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在线翻译:
szdaily -> Lifestyle -> 
PLANNING THE PERFECT THANKSGIVING DINNER
    2014-11-07  08:53    Shenzhen Daily

    Each year on the fourth Thursday in November, Americans gather for a day of feasting, football and family. While today’s Thanksgiving celebrations would likely be unrecognizable to attendees of the original 1621 harvest meal, it continues to be a day for Americans to come together around the table — albeit with some updates to the pilgrims’ menu.Amanda Roberts

    aroberts42@live.com

    FOOD. It’s pretty much the main topic of conversation among expats and never more so than around Thanksgiving. Thanksgiving is one of the worst times to be away from home, so many Americans do their best to recreate a traditional Thanksgiving dinner for their new friends and family overseas. But cooking while living in a foreign country poses many challenges. Here are some tips and tricks for planning the perfect Thanksgiving dinner while living abroad.

    Utensils

    Cooking Thanksgiving dinner requires some special kitchen utensils. You at least need a roasting pan. A baster is also good, as is aluminum foil. You will want to make sure you have enough serving plates, bakeware, flatware and a carving knife. The recipes will also require some special seasonings you probably don’t have in your spice rack. Sit down ahead of time and make a menu, a guest list and then a shopping list. Shop early. The import stores in Sea World have everything you need, but only a limited supply. Don’t wait until the last minute!

    The turkey

    The turkey is the most important part of Thanksgiving dinner. It really isn’t Thanksgiving without a turkey. However, turkeys are a new world animal and, unlike other new world foods, has not grown in popularity in China. If you live in a large metropolitan area, they are getting easier to find. Metro supermarket usually has a few in stock, but not many. It is a good idea to get your turkey at least a week early before they run out. Of course, then you have the problem of storing it until you are ready to thaw it, which can be difficult if you have a small freezer, so plan accordingly.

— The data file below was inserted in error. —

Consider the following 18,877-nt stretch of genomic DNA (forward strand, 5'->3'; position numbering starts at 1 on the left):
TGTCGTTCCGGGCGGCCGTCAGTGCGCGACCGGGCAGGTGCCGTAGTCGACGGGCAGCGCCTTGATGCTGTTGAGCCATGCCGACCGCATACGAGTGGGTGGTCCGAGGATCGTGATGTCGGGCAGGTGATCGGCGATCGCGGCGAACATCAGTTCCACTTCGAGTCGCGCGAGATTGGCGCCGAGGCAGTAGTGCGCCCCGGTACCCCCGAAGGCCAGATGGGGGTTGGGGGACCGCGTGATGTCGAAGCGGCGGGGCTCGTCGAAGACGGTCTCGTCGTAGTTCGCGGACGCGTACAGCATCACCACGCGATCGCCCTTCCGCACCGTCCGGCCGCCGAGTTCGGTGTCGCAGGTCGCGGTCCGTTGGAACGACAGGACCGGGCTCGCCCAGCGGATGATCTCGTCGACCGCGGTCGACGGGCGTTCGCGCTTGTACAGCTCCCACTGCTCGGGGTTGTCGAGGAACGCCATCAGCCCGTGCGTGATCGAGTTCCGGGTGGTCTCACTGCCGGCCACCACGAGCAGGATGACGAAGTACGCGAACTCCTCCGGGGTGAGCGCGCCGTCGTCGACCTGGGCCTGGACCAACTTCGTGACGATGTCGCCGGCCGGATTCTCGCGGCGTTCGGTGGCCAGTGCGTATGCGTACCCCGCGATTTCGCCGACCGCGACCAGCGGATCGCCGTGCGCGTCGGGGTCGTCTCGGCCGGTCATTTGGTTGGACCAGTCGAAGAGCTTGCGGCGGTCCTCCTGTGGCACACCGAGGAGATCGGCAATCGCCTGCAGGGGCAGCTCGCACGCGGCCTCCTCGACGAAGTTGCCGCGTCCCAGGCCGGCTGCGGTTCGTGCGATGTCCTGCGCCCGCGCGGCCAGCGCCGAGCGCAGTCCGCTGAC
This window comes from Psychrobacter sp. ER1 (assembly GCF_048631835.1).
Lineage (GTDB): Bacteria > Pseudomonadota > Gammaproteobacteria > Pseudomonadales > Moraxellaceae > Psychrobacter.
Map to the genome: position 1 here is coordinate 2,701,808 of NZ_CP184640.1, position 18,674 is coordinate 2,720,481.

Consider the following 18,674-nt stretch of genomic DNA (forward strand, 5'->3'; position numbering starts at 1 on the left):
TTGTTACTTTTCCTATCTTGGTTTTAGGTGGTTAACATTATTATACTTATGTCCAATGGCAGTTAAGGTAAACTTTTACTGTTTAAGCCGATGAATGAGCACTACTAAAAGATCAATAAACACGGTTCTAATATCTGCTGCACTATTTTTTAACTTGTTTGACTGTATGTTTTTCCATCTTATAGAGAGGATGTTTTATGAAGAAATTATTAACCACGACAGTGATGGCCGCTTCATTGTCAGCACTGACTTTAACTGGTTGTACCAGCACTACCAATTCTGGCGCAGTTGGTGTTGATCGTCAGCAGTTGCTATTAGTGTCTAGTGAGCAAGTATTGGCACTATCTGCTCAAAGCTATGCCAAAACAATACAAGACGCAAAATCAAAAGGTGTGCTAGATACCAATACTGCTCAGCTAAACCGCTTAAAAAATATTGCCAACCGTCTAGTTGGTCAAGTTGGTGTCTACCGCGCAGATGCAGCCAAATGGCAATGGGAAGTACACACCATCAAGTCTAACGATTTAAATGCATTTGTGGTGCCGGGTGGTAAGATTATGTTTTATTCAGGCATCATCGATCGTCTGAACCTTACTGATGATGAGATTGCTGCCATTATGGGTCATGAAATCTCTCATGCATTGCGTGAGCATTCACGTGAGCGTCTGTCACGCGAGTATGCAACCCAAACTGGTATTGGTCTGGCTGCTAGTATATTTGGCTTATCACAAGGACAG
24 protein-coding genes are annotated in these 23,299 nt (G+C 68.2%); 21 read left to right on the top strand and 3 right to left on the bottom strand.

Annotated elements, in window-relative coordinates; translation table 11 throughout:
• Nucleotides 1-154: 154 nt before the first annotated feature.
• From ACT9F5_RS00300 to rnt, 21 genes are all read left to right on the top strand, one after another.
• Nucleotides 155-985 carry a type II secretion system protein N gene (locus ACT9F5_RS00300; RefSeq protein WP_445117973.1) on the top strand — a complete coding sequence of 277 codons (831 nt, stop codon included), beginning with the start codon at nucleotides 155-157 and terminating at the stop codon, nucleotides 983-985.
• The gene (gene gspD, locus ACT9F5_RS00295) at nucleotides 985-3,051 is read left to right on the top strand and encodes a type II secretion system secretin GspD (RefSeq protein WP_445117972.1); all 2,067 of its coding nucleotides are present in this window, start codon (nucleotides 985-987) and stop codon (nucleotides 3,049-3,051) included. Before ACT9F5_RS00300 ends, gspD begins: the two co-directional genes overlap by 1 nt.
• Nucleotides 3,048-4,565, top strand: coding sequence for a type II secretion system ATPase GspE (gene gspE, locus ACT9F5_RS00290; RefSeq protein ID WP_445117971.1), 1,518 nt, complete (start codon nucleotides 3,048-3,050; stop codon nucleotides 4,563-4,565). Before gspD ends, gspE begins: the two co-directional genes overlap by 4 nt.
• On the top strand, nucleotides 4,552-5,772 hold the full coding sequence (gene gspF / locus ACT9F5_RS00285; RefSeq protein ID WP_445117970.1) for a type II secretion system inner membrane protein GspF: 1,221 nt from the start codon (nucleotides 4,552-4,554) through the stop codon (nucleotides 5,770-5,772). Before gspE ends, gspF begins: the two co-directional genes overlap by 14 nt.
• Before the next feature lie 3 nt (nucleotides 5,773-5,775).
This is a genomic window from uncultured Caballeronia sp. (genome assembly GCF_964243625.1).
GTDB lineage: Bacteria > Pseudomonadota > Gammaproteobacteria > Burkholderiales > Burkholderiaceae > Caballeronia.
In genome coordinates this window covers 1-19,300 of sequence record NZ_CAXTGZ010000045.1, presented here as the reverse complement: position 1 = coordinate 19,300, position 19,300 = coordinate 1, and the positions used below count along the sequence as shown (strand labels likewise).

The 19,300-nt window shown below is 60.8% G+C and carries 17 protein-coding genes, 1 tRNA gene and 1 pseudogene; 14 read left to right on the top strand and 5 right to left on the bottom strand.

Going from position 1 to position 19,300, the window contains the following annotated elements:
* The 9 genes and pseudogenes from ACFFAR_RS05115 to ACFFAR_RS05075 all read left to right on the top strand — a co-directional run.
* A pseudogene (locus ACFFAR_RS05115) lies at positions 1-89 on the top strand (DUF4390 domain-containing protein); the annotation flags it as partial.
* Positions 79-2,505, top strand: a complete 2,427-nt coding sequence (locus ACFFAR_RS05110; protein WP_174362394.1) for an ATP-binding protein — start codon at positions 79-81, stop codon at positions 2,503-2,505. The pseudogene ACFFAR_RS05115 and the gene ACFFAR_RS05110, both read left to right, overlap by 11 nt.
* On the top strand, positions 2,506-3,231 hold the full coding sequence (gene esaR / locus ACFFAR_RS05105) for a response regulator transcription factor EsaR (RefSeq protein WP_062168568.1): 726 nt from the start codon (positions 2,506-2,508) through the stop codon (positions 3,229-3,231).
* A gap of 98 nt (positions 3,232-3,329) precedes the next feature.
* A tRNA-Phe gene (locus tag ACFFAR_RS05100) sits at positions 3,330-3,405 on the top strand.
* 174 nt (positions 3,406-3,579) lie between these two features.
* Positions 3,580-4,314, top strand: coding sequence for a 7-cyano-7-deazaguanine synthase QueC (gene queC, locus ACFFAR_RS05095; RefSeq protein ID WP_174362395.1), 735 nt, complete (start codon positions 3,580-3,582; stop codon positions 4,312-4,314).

If you can’t get a turkey, roasted duck or goose is an acceptable substitute.

    If you are planning on roasting a turkey, though, be cautious of the size of your turkey. In America, we tend to choose our turkey based on pounds because we all have large enough ovens to handle almost any turkey. But in China, if you have an oven, most likely it is an oversized toaster oven, which still isn’t very big. Hot tip — pick your turkey based on inches instead of pounds! Measure the inside of your oven. Then, measure the turkeys at the store and pick one that fits in your oven.

    Cooking

    Your turkey will need to thaw for several hours. Place your turkey in a sink full of cold water. Change the water every 30 minutes. It will need to thaw for 30 minutes for every pound.

    Preheat the oven to 175 degrees Celsius.